|Depending on your viewpoint, I'm either the very best or the
very worst person to write the review for Erin McCarthy's
latest, Fallen. I'm fascinated by angel mythology, love the
city of New Orleans, and prefer my characters with flaws.
An entire series based on flaws and individuals suffering
for giving into them is a different concept; many authors
like their characters to come across ... well, angelic.
Perfect. Sterling. McCarthy takes a different route – the
Seven Deadly Sins series is about angels, falling from grace
for committing human sins while doing their duty as
guardians over the race.
Fallen brings us to Gabriel (going by the surname of St.
John in 21st-century New Orleans), who is a true crime
novelist. His newest novel involves two crimes: the first,
of a prostitute in 1849 who the evidence suggests he killed
himself while in a drug-and-alcohol-induced haze that would
become the reason for his falling. The second crime, just a
year ago, involves the mother of Sara Michaels, a crime lab
technician, who Gabriel recruits to help him with the book.
Gabriel doesn't let Sara know what he is, or that he,
therefore, can answer many of the "unanswerable" questions
about the Anne Donovan case. On the flip side of that, Sara
neglects to tell Gabriel about the fact that she, her
mother, and two other murdered women before her, are
descendents of Anne Donovan. Sara's got control issues and
is terrified that her mother's murderer will come after her
next, especially given the pattern in her mother's family.
She's recovering from an addiction to painkillers, and
despite the fact that both know two addictive personalities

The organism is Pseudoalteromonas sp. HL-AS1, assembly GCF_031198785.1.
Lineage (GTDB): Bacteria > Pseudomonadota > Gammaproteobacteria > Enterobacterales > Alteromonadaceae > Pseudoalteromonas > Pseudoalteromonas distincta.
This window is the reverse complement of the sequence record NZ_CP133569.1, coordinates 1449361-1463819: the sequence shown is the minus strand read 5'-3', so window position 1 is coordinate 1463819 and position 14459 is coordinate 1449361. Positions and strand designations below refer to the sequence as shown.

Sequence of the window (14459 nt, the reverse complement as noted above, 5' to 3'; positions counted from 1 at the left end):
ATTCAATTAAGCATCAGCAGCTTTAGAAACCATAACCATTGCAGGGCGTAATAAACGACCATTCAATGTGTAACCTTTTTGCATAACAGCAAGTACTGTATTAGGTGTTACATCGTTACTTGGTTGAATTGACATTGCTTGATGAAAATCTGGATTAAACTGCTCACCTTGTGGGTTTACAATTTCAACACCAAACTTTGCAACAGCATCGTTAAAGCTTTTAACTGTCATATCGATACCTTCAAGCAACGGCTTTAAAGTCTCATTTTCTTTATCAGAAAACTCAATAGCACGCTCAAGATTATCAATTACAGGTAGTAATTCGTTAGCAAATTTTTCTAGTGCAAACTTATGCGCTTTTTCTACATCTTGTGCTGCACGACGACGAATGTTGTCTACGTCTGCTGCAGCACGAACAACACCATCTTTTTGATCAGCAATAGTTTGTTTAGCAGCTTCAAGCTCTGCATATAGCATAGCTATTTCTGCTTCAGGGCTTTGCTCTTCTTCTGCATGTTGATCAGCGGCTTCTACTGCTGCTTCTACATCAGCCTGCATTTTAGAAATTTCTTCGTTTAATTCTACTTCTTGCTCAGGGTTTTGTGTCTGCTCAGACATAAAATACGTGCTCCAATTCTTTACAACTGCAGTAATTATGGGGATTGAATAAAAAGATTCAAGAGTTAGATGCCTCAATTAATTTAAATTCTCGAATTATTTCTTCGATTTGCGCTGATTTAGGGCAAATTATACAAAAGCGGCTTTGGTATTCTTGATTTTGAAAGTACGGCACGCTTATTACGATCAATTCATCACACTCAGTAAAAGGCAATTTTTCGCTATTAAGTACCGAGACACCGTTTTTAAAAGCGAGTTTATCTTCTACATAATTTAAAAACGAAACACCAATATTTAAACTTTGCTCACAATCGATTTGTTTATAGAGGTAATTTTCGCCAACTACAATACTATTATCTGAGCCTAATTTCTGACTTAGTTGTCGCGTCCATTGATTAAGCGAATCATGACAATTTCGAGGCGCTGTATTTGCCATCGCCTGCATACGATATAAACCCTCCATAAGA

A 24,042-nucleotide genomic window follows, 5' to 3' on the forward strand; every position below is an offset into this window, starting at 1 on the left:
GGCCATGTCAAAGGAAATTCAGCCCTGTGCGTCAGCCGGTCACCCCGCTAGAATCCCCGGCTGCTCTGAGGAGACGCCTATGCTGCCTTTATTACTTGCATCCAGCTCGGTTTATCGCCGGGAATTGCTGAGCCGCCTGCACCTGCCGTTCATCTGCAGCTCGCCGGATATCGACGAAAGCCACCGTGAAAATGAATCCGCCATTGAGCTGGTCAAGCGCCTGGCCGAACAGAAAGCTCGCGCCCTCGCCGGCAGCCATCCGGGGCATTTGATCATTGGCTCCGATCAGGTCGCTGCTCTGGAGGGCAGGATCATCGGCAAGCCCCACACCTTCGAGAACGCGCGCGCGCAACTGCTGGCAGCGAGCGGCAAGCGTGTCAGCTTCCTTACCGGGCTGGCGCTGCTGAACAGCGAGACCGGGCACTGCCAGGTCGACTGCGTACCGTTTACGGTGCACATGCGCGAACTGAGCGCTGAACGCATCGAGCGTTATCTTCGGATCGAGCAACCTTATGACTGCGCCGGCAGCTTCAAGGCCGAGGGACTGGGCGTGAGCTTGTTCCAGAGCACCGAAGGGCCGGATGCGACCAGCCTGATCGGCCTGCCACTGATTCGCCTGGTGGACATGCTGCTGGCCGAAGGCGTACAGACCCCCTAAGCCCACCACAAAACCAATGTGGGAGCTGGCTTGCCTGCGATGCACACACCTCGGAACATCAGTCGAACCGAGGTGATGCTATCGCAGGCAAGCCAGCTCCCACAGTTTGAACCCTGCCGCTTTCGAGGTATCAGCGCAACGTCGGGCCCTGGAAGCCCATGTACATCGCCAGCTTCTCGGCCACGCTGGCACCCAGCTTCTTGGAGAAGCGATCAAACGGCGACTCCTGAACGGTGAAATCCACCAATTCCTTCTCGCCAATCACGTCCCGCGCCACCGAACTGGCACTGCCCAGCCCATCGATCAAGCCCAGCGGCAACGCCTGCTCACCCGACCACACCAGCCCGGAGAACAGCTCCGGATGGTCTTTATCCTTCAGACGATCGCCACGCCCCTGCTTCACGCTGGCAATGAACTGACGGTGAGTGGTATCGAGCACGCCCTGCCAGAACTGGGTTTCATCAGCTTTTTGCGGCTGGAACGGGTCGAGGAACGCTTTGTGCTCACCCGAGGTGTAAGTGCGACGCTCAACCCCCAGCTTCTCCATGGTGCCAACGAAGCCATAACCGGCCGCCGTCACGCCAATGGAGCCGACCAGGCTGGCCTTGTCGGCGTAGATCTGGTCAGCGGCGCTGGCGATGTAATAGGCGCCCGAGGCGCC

together spells disaster, they get involved – kind of. Part
of Gabriel's punishment for his sins is that women become
addicted to him if he touches them.
There is a great deal of intrigue in Fallen, though the
suspense falls pretty short except for a scene or two at the
very end. The end twists a few times, and may trick some
readers, which – no pun intended – was unexpected. With a few
more scenes of the sort to keep readers on the edges of
their seats, this would most likely have been a five-heart
Too much suspense, however, would have hurt the fact that
the book is primarily character-driven. There is so much
beauty in the characters' flaws, and McCarthy makes the best
of them. Likewise, her New Orleans proudly bares all of its
stains as well, drawing the reader into enjoying the
ambience in spite of the ugliness that accompanies any city. There seems to be a very philosophical edge to Fallen especially coming from an author otherwise known for her very chick-lit-esque Vegas vampire series, and the message
that everything is glorious in its own way under – or perhaps
because of – its flaws is flawlessly delivered.
It should be mentioned that this novel is not typical of any
particular genre, paranormal, romance, or murder mystery.
It's a complex combination of the three, and is certainly
not the light read most of McCarthy's fans will expect.
Gabriel is a fallen angel, after all, gone to the dark, and
unlike most series that revel in that, he accepts it for
what it is and fights the dark side of himself that brought
him to this point. The reader is not spared from his
struggle, and I feel that this series must be approached
with an open mind.